Yesterday I began exploring the characteristics and attractiveness of emotional strength. Today, I will share what we are making more important than being emotionally strong and how we can empower ourselves and stop being a victim when we face demanding people.
Barbara Roux-Levat spoke yesterday for ETC, the network I founded 4 years ago. She held a brilliant presentation and led us in a dynamic interactive workshop on Emotional Strength, where she effectively intertwined her personal story. Her own pain and experiences touched us and made an impact. Her learning’s gave her audience hope. Her tenacity and authority gave us strength to stand up for ourselves and not to continue to accept and allow ourselves to get undermined by anyone.
She brought to our awareness some common reasons – often subconscious – to why we sometimes allow ourselves to live under circumstances that put us down and make us weak. Often, our need for affection, acceptance, appreciation and love lead us to authorize others, unconsciously, to disappoint us, control us, mistreat us and bring us down in other ways. In Barbara’s words, “our need for love and affection can be a potent drug.”
When we are facing a demanding person, a partner, boss, colleague or even a child and we are longing for love and appreciation, we may believe or hope that by being even more loving and kind, we will transform the other person and make him or her give us what we need. We somehow hope that our kindness will brush off. Barbara said no – people who are not naturally loving, respectful and kind towards us need our limits. It is our responsibility to show how we want to be treated. When we are emotionally weak we go between being permissive and going crazy – depressed and mad are two opposite emotions some people live under all the time. When we go crazy we often end up with guilt. Guilt is the emotion that steals most energy and that keeps the wheel going. But there is a solution!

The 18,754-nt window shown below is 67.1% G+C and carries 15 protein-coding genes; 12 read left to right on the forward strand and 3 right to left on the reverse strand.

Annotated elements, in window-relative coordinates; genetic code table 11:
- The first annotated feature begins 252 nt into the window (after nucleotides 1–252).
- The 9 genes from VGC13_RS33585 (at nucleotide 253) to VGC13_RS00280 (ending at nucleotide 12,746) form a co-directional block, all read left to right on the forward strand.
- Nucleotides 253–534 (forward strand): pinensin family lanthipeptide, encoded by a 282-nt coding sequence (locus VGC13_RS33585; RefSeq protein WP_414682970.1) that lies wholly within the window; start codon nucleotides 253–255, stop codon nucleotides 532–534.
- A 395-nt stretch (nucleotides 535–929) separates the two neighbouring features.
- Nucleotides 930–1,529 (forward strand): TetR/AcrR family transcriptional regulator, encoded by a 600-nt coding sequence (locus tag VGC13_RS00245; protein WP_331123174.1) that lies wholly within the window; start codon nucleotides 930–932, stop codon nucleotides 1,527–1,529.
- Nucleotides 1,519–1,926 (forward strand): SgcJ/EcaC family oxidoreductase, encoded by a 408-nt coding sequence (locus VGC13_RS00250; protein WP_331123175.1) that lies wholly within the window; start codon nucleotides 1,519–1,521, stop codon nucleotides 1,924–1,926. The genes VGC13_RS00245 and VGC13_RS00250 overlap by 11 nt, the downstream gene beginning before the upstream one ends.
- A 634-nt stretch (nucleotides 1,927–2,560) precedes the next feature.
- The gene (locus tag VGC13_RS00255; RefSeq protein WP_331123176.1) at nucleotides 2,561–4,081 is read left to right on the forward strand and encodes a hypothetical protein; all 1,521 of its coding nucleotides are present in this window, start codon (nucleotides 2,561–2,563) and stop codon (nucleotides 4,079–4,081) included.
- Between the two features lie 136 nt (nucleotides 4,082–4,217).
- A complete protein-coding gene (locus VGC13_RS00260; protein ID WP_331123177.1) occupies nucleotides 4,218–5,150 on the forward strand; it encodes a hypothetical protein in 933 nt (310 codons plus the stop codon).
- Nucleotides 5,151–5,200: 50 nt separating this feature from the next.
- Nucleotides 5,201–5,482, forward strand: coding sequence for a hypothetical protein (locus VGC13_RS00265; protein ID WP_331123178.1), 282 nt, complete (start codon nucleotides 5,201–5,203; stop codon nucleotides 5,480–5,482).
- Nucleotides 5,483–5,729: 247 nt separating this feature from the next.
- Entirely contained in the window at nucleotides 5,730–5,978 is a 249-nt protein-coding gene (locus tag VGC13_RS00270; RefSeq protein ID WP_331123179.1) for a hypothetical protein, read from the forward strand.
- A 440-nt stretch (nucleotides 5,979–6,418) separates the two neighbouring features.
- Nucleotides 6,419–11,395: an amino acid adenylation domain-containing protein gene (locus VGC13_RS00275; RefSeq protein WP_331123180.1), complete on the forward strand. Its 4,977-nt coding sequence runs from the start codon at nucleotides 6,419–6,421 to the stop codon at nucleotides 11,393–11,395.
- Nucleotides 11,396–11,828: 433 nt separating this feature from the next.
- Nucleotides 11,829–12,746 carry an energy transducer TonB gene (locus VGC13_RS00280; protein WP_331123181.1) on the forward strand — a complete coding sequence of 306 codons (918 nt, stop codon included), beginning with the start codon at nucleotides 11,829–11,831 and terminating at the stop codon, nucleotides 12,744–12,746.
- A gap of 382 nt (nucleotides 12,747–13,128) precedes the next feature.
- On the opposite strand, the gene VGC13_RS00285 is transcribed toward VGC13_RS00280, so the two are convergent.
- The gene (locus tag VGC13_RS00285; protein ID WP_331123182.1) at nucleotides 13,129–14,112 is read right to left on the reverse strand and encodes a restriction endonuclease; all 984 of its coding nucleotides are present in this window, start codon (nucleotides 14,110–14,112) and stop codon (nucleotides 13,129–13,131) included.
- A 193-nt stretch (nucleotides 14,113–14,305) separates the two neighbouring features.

So how do we go about building our emotional strength in these tough situations?
We need to value ourselves. We are precious! We need to see ourselves as important. We should learn to know ourselves so that we can be clear about providing ourselves with what we need, and to put a stop to what is unacceptable to us. We shouldn’t do things with the hope this will be reciprocated; we do it because we want to do it. And we don’t either do things out of fear.
If we recognize that people who have anger inside of them often want to fight and it is easy to become puppets around them, then these situations can be managed. If we limit the ‘perpetrators’ freedom to have access to what they normally are used to; when they no longer get what they want and they truly miss it, their motivation to change will all of a sudden wake them up as they hear us through their own suffering. ‘The language of pain’ is perhaps also the only language some people understand and can therefore be their greatest teacher.
Barbara also touched on the direct link between our thoughts and our emotions and that we can be happy now without attaching our joy to anything outside of ourselves, and develop a mindset where our happiness is unrelated to circumstances.
Being grateful and saying thank you, even if it doesn’t go our way (there is always something we can learn in any circumstance), helps us to build internal happiness.
A few points to remember:
- Emotional strength is both healthy and attractive
- Our relationships change when we decide to change
- Emotional strength works like a muscle, the more we train it, the stronger we become.